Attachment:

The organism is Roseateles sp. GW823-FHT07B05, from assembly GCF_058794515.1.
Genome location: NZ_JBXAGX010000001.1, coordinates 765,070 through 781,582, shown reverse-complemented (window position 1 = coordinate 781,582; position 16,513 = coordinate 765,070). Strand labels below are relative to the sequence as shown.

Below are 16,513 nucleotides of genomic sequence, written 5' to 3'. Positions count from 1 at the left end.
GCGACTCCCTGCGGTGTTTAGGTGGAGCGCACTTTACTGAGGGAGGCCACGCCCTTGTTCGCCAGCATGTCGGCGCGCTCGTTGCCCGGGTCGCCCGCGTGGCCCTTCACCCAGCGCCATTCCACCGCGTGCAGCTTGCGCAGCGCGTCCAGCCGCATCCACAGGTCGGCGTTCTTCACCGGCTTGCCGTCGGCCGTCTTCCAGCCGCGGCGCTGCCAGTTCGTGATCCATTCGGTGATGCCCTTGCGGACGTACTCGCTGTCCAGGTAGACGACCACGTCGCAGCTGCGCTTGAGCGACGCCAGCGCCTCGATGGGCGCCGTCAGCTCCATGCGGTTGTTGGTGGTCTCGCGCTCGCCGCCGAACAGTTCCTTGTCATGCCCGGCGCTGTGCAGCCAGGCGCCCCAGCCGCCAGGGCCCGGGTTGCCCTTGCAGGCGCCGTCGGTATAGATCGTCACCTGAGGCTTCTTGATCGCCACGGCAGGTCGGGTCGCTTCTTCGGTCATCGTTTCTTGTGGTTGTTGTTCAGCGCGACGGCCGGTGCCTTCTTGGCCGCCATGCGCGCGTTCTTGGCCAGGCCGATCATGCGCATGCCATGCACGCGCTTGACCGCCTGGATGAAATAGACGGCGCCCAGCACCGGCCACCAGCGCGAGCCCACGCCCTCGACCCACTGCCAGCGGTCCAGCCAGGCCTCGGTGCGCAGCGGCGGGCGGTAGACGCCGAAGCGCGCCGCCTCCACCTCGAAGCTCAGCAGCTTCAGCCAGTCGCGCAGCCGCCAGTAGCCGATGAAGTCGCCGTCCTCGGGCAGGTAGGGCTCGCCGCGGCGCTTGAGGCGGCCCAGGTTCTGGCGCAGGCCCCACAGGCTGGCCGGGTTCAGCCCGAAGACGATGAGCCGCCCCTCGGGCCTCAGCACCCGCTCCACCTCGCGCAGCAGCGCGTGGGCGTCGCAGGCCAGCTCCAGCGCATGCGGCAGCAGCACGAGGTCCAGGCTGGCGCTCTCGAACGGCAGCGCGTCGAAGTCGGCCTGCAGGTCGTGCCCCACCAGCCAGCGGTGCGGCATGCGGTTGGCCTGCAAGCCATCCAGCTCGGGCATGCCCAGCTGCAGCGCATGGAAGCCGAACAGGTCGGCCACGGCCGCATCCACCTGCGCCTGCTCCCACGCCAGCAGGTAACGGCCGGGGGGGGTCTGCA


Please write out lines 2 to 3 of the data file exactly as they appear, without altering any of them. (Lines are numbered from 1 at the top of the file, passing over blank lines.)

Genome location: NZ_JBXAGX010000001.1, coordinates 765,070 through 781,582, shown reverse-complemented (window position 1 = coordinate 781,582; position 16,513 = coordinate 765,070). Strand labels below are relative to the sequence as shown.

Below are 16,513 nucleotides of genomic sequence, written 5' to 3'. Positions count from 1 at the left end.